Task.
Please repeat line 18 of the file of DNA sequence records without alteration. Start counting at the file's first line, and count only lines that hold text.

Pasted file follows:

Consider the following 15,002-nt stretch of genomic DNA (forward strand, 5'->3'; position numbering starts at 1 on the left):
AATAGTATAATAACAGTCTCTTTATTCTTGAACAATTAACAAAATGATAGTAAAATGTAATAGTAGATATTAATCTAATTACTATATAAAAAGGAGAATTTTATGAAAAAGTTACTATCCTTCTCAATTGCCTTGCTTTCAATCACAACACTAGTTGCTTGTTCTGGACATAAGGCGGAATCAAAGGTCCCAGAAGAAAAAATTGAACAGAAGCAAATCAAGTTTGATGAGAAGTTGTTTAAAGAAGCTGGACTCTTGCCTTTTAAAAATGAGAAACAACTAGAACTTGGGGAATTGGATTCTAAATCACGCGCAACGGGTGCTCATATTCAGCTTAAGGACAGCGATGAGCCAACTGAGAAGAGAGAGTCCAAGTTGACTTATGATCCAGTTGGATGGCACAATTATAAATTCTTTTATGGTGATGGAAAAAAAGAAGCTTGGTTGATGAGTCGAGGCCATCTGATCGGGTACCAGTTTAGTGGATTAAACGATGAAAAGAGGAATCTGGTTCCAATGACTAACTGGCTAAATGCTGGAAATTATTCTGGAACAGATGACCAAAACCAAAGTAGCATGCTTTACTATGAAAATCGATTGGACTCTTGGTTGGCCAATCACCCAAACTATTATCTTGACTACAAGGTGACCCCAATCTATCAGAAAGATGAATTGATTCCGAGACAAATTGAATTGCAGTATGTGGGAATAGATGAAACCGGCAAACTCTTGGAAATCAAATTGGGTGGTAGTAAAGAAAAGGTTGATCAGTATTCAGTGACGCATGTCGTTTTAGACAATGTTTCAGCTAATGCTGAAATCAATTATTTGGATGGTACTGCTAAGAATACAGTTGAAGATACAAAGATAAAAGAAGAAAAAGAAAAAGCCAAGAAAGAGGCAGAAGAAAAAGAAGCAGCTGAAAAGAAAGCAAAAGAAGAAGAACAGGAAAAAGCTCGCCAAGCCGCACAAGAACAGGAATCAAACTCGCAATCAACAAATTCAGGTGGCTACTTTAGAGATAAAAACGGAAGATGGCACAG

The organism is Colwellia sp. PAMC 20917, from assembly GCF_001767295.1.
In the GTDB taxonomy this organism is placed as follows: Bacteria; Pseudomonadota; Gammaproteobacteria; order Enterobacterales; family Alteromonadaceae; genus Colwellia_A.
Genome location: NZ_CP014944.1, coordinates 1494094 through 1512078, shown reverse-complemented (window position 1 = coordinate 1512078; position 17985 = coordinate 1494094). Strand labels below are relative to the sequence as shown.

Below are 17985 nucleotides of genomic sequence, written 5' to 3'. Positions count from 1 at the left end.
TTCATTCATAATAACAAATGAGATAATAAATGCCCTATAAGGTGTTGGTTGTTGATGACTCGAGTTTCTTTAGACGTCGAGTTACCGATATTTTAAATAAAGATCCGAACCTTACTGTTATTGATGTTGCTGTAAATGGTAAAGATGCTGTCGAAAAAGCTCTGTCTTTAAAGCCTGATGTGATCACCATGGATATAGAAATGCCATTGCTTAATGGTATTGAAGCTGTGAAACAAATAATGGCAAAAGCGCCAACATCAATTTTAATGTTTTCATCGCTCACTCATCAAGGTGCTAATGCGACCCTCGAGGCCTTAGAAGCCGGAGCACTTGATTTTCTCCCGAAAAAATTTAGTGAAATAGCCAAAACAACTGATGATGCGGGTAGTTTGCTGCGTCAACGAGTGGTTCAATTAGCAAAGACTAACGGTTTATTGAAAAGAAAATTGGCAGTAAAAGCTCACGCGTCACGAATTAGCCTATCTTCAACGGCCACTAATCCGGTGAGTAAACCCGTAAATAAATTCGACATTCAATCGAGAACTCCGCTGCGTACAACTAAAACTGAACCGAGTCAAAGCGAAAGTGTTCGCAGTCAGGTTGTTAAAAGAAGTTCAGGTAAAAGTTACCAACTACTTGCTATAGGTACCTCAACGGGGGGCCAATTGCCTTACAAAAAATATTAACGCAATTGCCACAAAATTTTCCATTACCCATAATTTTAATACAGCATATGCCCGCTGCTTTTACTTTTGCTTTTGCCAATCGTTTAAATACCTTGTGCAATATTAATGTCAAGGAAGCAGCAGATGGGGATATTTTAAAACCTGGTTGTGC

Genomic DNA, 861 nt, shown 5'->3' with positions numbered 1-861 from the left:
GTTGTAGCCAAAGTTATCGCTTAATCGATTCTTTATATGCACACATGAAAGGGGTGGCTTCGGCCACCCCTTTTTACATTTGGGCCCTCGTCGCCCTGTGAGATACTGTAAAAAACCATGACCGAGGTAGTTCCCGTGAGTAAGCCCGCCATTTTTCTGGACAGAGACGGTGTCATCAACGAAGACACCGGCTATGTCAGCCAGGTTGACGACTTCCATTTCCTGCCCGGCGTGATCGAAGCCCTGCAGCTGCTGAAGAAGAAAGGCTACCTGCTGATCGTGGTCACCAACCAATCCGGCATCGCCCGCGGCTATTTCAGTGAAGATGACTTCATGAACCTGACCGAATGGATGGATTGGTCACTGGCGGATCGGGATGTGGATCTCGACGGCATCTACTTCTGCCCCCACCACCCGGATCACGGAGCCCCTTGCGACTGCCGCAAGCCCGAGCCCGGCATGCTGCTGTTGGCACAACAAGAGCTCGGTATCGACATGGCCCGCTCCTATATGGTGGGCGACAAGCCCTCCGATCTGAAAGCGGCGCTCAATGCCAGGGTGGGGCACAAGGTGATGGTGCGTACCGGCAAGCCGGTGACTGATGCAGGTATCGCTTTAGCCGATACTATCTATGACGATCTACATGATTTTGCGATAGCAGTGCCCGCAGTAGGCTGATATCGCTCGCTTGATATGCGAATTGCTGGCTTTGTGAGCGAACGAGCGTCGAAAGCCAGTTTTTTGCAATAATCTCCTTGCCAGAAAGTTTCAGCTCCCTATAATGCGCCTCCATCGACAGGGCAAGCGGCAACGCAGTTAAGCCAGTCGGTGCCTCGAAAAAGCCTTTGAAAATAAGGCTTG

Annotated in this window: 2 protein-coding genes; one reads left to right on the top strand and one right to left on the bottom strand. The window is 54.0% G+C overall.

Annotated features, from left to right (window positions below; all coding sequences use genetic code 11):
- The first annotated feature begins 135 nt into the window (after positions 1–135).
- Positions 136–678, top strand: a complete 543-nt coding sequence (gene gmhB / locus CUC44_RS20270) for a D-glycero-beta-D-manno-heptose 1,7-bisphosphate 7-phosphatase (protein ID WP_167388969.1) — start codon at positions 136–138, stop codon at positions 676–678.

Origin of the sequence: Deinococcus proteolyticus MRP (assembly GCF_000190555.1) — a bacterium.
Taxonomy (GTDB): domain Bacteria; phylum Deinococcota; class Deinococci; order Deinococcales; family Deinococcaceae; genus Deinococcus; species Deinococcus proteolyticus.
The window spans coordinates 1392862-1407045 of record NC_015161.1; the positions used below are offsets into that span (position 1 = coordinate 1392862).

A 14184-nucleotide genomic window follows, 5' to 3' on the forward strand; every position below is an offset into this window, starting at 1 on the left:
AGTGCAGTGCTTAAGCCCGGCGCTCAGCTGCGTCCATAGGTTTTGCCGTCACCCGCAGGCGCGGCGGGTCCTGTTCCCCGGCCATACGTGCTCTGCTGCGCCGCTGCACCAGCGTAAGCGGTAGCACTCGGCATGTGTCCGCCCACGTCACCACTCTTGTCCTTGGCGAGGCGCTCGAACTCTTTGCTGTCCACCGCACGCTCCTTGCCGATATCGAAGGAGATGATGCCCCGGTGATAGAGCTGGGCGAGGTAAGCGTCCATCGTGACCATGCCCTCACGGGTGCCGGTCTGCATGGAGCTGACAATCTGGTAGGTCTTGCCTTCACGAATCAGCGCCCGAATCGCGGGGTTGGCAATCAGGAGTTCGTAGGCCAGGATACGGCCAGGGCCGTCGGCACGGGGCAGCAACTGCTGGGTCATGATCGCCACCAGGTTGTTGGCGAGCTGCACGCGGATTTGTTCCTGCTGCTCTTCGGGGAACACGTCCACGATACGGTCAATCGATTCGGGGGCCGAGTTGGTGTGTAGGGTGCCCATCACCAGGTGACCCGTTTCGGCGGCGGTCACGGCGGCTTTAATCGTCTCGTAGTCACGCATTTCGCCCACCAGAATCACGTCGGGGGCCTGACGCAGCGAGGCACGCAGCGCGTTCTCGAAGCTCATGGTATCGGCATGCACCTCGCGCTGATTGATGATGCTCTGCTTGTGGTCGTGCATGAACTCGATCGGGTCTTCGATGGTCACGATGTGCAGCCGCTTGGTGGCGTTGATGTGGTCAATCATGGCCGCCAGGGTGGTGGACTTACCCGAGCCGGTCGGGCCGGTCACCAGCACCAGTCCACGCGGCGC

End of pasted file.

AGTGCAGTGCTTAAGCCCGGCGCTCAGCTGCGTCCATAGGTTTTGCCGTCACCCGCAGGCGCGGCGGGTCCTGTTCCCCGGCCATACGTGCTCTGCTGCGCCGCTGCACCAGCGTAAGCGGTAGCACTCGGCATGTGTCCGCCCACGTCACCACTCTTGTCCTTGGCGAGGCGCTCGAACTCTTTGCTGTCCACCGCACGCTCCTTGCCGATATCGAAGGAGATGATGCCCCGGTGATAGAGCTGGGCGAGGTAAGCGTCCATCGTGACCATGCCCTCACGGGTGCCGGTCTGCATGGAGCTGACAATCTGGTAGGTCTTGCCTTCACGAATCAGCGCCCGAATCGCGGGGTTGGCAATCAGGAGTTCGTAGGCCAGGATACGGCCAGGGCCGTCGGCACGGGGCAGCAACTGCTGGGTCATGATCGCCACCAGGTTGTTGGCGAGCTGCACGCGGATTTGTTCCTGCTGCTCTTCGGGGAACACGTCCACGATACGGTCAATCGATTCGGGGGCCGAGTTGGTGTGTAGGGTGCCCATCACCAGGTGACCCGTTTCGGCGGCGGTCACGGCGGCTTTAATCGTCTCGTAGTCACGCATTTCGCCCACCAGAATCACGTCGGGGGCCTGACGCAGCGAGGCACGCAGCGCGTTCTCGAAGCTCATGGTATCGGCATGCACCTCGCGCTGATTGATGATGCTCTGCTTGTGGTCGTGCATGAACTCGATCGGGTCTTCGATGGTCACGATGTGCAGCCGCTTGGTGGCGTTGATGTGGTCAATCATGGCCGCCAGGGTGGTGGACTTACCCGAGCCGGTCGGGCCGGTCACCAGCACCAGTCCACGCGGCGC